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Self-Regulation through Goal Setting

  • Koch, Alexander K.

    ()

    (Aarhus University)

  • Nafziger, Julia

    ()

    (Aarhus University)

Goals are an important source of motivation. But little is known about why and how people set them. We address these questions in a model based on two stylized facts from psychology and behavioral economics: i) Goals serve as reference points for performance. ii) Present-biased preferences create self-control problems. We show how goals permit self-regulation, but also that they are painful self-disciplining devices. Greater self-control problems therefore lead to stronger self-regulation through goals only up to a certain point. For severely present-biased preferences, the required goal for self-regulation is too painful and the individual rather gives up.

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File URL: http://ftp.iza.org/dp3893.pdf
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Paper provided by Institute for the Study of Labor (IZA) in its series IZA Discussion Papers with number 3893.

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Length: 20 pages
Date of creation: Dec 2008
Date of revision:
Publication status: published in: Scandinavian Journal of Economics , 2011, 113 (1), 212-227;
Handle: RePEc:iza:izadps:dp3893
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  1. Faruk Gul & Wolfgang Pesendorfer, 2001. "Temptation and Self-Control," Econometrica, Econometric Society, vol. 69(6), pages 1403-1435, November.
  2. Laibson, David I., 1997. "Golden Eggs and Hyperbolic Discounting," Scholarly Articles 4481499, Harvard University Department of Economics.
  3. Fabian Herweg & Daniel Müller, 2008. "Performance of Procrastinators: On the Value of Deadlines," Bonn Econ Discussion Papers bgse3_2008, University of Bonn, Germany.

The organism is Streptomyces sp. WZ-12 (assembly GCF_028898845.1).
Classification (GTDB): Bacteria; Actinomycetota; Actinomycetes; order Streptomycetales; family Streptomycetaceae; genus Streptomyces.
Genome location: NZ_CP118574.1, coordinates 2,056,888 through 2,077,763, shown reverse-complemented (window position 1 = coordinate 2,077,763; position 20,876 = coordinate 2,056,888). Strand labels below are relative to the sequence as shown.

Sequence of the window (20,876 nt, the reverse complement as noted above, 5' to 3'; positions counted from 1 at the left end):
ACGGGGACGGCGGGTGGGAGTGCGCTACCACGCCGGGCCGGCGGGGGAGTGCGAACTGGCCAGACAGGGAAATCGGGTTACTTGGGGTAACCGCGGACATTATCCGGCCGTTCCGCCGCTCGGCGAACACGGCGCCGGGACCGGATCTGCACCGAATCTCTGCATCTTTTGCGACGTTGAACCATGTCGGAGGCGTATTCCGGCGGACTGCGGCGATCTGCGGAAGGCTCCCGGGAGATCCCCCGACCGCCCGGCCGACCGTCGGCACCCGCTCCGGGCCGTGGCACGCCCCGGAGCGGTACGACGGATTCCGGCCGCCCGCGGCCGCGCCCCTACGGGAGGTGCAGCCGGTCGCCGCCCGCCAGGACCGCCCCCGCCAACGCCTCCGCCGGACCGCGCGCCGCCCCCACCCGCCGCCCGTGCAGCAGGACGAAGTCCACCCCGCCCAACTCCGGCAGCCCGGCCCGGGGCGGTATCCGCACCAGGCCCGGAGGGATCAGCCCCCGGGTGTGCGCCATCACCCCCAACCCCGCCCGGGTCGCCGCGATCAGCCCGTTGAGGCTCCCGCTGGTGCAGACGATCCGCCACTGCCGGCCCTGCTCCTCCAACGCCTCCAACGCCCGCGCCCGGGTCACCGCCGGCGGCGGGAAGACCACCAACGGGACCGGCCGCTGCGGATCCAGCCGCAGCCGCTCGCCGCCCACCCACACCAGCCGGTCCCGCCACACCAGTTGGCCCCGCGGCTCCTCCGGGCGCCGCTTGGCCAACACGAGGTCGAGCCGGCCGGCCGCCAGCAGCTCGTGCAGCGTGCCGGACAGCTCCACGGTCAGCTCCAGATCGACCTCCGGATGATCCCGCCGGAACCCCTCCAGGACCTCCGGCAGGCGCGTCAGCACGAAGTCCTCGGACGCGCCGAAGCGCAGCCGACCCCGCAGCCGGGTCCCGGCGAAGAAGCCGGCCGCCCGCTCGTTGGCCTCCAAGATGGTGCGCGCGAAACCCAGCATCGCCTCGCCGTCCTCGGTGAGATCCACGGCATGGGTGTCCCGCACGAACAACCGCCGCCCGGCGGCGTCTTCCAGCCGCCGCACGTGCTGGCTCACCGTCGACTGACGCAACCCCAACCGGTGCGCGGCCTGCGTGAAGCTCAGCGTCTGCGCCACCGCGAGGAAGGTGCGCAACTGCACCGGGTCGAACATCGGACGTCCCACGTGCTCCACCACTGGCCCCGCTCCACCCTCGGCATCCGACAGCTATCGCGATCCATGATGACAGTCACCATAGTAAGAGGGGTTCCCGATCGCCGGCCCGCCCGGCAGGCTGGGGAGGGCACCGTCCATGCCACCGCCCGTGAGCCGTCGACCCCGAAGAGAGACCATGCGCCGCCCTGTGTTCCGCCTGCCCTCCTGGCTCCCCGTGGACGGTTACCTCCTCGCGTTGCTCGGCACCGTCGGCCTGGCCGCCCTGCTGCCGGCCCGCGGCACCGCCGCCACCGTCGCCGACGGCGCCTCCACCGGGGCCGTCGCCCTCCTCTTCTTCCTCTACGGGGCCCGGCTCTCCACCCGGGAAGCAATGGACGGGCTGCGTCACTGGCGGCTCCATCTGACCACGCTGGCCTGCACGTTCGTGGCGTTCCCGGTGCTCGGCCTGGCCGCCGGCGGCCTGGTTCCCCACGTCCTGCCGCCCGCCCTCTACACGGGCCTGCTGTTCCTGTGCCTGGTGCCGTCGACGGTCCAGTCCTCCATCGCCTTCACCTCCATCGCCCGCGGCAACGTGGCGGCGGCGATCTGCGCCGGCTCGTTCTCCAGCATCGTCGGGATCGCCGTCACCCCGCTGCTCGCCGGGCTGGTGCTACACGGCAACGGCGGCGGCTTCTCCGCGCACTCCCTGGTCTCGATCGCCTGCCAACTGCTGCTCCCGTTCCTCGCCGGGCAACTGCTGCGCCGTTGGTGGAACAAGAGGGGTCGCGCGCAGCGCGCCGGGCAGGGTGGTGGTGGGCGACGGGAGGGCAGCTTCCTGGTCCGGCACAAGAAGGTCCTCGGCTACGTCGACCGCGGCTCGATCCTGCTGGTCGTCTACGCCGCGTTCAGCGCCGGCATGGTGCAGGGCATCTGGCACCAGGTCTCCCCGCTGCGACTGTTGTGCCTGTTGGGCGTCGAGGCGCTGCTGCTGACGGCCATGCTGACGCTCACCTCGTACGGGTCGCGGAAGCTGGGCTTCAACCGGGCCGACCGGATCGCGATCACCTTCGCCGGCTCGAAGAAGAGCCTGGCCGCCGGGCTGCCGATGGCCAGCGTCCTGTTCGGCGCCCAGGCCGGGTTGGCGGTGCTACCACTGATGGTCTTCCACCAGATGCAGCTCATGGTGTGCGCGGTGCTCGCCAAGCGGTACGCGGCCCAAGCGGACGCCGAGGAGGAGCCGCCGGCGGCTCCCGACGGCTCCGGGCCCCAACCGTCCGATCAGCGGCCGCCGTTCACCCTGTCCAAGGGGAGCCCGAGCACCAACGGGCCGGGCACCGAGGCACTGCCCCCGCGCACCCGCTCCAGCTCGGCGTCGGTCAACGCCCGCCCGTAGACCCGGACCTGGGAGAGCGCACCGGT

4. Koszegi, Botond & Rabin, Matthew, 2004. "A Model of Reference-Dependent Preferences," Department of Economics, Working Paper Series qt0w82b6nm, Department of Economics, Institute for Business and Economic Research, UC Berkeley.
  5. Ted O'Donoghue and Matthew Rabin ., 1997. "Doing It Now or Later," Economics Working Papers 97-253, University of California at Berkeley.
  6. Gine, Xavier & Karlan, Dean & Zinman, Jonathan, 2009. "Put your money where your butt is : a commitment contract for smoking cessation," Policy Research Working Paper Series 4985, The World Bank.
  7. Luis Rayo & Gary S. Becker, 2007. "Evolutionary Efficiency and Happiness," Journal of Political Economy, University of Chicago Press, vol. 115, pages 302-337.
  8. Kahneman, Daniel & Tversky, Amos, 1979. "Prospect Theory: An Analysis of Decision under Risk," Econometrica, Econometric Society, vol. 47(2), pages 263-91, March.
  9. Klaus Wertenbroch, 1998. "Consumption Self-Control by Rationing Purchase Quantities of Virtue and Vice," Marketing Science, INFORMS, vol. 17(4), pages 317-337.
  10. Richard H. Thaler & Shlomo Benartzi, 2004. "Save More Tomorrow (TM): Using Behavioral Economics to Increase Employee Saving," Journal of Political Economy, University of Chicago Press, vol. 112(S1), pages S164-S187, February.
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